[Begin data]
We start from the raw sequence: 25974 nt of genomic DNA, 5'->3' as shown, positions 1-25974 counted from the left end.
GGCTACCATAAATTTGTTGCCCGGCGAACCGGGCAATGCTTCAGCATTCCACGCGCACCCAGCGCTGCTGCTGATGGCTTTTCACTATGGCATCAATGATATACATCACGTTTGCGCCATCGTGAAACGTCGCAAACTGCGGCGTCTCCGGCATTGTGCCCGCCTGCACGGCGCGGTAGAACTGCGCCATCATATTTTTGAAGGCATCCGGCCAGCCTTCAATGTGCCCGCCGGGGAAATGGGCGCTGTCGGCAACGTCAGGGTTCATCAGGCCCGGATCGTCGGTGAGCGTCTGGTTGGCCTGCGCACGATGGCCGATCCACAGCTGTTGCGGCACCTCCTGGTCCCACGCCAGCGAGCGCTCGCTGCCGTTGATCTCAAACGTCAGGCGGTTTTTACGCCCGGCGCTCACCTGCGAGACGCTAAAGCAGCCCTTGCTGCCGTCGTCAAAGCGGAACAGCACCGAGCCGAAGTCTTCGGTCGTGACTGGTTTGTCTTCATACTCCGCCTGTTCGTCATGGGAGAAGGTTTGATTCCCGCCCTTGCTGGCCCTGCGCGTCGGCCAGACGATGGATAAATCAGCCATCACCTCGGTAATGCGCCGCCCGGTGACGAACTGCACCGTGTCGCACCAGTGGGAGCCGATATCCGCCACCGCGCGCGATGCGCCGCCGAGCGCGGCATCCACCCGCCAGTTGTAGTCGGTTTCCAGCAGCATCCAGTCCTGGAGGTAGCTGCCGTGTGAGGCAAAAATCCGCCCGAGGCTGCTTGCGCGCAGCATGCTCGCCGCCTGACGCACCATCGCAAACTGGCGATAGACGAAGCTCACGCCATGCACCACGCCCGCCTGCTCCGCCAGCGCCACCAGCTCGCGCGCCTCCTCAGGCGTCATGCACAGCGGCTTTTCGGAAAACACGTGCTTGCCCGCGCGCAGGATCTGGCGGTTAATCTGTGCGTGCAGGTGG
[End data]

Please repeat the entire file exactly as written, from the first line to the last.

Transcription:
We start from the raw sequence: 25974 nt of genomic DNA, 5'->3' as shown, positions 1-25974 counted from the left end.
GGCTACCATAAATTTGTTGCCCGGCGAACCGGGCAATGCTTCAGCATTCCACGCGCACCCAGCGCTGCTGCTGATGGCTTTTCACTATGGCATCAATGATATACATCACGTTTGCGCCATCGTGAAACGTCGCAAACTGCGGCGTCTCCGGCATTGTGCCCGCCTGCACGGCGCGGTAGAACTGCGCCATCATATTTTTGAAGGCATCCGGCCAGCCTTCAATGTGCCCGCCGGGGAAATGGGCGCTGTCGGCAACGTCAGGGTTCATCAGGCCCGGATCGTCGGTGAGCGTCTGGTTGGCCTGCGCACGATGGCCGATCCACAGCTGTTGCGGCACCTCCTGGTCCCACGCCAGCGAGCGCTCGCTGCCGTTGATCTCAAACGTCAGGCGGTTTTTACGCCCGGCGCTCACCTGCGAGACGCTAAAGCAGCCCTTGCTGCCGTCGTCAAAGCGGAACAGCACCGAGCCGAAGTCTTCGGTCGTGACTGGTTTGTCTTCATACTCCGCCTGTTCGTCATGGGAGAAGGTTTGATTCCCGCCCTTGCTGGCCCTGCGCGTCGGCCAGACGATGGATAAATCAGCCATCACCTCGGTAATGCGCCGCCCGGTGACGAACTGCACCGTGTCGCACCAGTGGGAGCCGATATCCGCCACCGCGCGCGATGCGCCGCCGAGCGCGGCATCCACCCGCCAGTTGTAGTCGGTTTCCAGCAGCATCCAGTCCTGGAGGTAGCTGCCGTGTGAGGCAAAAATCCGCCCGAGGCTGCTTGCGCGCAGCATGCTCGCCGCCTGACGCACCATCGCAAACTGGCGATAGACGAAGCTCACGCCATGCACCACGCCCGCCTGCTCCGCCAGCGCCACCAGCTCGCGCGCCTCCTCAGGCGTCATGCACAGCGGCTTTTCGGAAAACACGTGCTTGCCCGCGCGCAGGATCTGGCGGTTAATCTGTGCGTGCAGGTGG